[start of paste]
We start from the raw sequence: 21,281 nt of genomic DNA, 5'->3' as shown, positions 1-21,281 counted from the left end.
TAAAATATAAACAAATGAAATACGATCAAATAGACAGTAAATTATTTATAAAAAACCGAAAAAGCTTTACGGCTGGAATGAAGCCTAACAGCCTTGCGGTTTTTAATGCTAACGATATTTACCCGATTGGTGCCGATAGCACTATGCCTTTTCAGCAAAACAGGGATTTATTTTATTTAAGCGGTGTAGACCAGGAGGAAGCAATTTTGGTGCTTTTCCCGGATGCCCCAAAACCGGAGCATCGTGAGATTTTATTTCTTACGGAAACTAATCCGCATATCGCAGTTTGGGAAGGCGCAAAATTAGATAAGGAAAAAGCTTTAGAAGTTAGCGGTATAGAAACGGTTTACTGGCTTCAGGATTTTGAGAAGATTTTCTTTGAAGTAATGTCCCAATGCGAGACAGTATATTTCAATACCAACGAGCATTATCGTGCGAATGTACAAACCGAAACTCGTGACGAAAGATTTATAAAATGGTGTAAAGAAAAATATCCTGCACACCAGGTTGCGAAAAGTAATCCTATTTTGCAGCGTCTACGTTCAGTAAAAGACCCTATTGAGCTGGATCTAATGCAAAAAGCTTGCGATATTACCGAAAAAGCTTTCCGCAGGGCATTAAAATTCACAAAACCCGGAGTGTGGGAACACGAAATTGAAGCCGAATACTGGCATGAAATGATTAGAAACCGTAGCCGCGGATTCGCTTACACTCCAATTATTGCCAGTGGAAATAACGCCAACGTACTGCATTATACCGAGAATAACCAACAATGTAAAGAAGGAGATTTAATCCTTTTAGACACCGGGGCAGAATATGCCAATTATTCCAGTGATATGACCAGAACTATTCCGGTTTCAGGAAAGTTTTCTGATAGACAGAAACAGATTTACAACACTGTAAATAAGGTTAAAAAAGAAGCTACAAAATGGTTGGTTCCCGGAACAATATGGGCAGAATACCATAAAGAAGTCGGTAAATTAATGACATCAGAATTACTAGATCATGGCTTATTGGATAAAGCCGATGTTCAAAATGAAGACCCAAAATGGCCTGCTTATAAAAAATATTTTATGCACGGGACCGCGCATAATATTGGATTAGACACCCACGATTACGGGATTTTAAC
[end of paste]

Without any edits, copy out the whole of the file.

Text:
We start from the raw sequence: 21,281 nt of genomic DNA, 5'->3' as shown, positions 1-21,281 counted from the left end.
TAAAATATAAACAAATGAAATACGATCAAATAGACAGTAAATTATTTATAAAAAACCGAAAAAGCTTTACGGCTGGAATGAAGCCTAACAGCCTTGCGGTTTTTAATGCTAACGATATTTACCCGATTGGTGCCGATAGCACTATGCCTTTTCAGCAAAACAGGGATTTATTTTATTTAAGCGGTGTAGACCAGGAGGAAGCAATTTTGGTGCTTTTCCCGGATGCCCCAAAACCGGAGCATCGTGAGATTTTATTTCTTACGGAAACTAATCCGCATATCGCAGTTTGGGAAGGCGCAAAATTAGATAAGGAAAAAGCTTTAGAAGTTAGCGGTATAGAAACGGTTTACTGGCTTCAGGATTTTGAGAAGATTTTCTTTGAAGTAATGTCCCAATGCGAGACAGTATATTTCAATACCAACGAGCATTATCGTGCGAATGTACAAACCGAAACTCGTGACGAAAGATTTATAAAATGGTGTAAAGAAAAATATCCTGCACACCAGGTTGCGAAAAGTAATCCTATTTTGCAGCGTCTACGTTCAGTAAAAGACCCTATTGAGCTGGATCTAATGCAAAAAGCTTGCGATATTACCGAAAAAGCTTTCCGCAGGGCATTAAAATTCACAAAACCCGGAGTGTGGGAACACGAAATTGAAGCCGAATACTGGCATGAAATGATTAGAAACCGTAGCCGCGGATTCGCTTACACTCCAATTATTGCCAGTGGAAATAACGCCAACGTACTGCATTATACCGAGAATAACCAACAATGTAAAGAAGGAGATTTAATCCTTTTAGACACCGGGGCAGAATATGCCAATTATTCCAGTGATATGACCAGAACTATTCCGGTTTCAGGAAAGTTTTCTGATAGACAGAAACAGATTTACAACACTGTAAATAAGGTTAAAAAAGAAGCTACAAAATGGTTGGTTCCCGGAACAATATGGGCAGAATACCATAAAGAAGTCGGTAAATTAATGACATCAGAATTACTAGATCATGGCTTATTGGATAAAGCCGATGTTCAAAATGAAGACCCAAAATGGCCTGCTTATAAAAAATATTTTATGCACGGGACCGCGCATAATATTGGATTAGACACCCACGATTACGGGATTTTAAC